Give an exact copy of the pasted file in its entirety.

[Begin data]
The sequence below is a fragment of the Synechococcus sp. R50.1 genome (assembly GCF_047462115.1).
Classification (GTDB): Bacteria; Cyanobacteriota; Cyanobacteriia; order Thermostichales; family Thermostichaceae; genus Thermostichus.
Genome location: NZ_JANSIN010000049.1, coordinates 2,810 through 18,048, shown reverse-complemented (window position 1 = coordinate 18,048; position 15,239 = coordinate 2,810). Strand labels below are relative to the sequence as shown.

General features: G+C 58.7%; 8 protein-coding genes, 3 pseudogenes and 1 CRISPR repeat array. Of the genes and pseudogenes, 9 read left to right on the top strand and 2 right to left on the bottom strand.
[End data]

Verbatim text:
The sequence below is a fragment of the Synechococcus sp. R50.1 genome (assembly GCF_047462115.1).
Classification (GTDB): Bacteria; Cyanobacteriota; Cyanobacteriia; order Thermostichales; family Thermostichaceae; genus Thermostichus.
Genome location: NZ_JANSIN010000049.1, coordinates 2,810 through 18,048, shown reverse-complemented (window position 1 = coordinate 18,048; position 15,239 = coordinate 2,810). Strand labels below are relative to the sequence as shown.

General features: G+C 58.7%; 8 protein-coding genes, 3 pseudogenes and 1 CRISPR repeat array. Of the genes and pseudogenes, 9 read left to right on the top strand and 2 right to left on the bottom strand.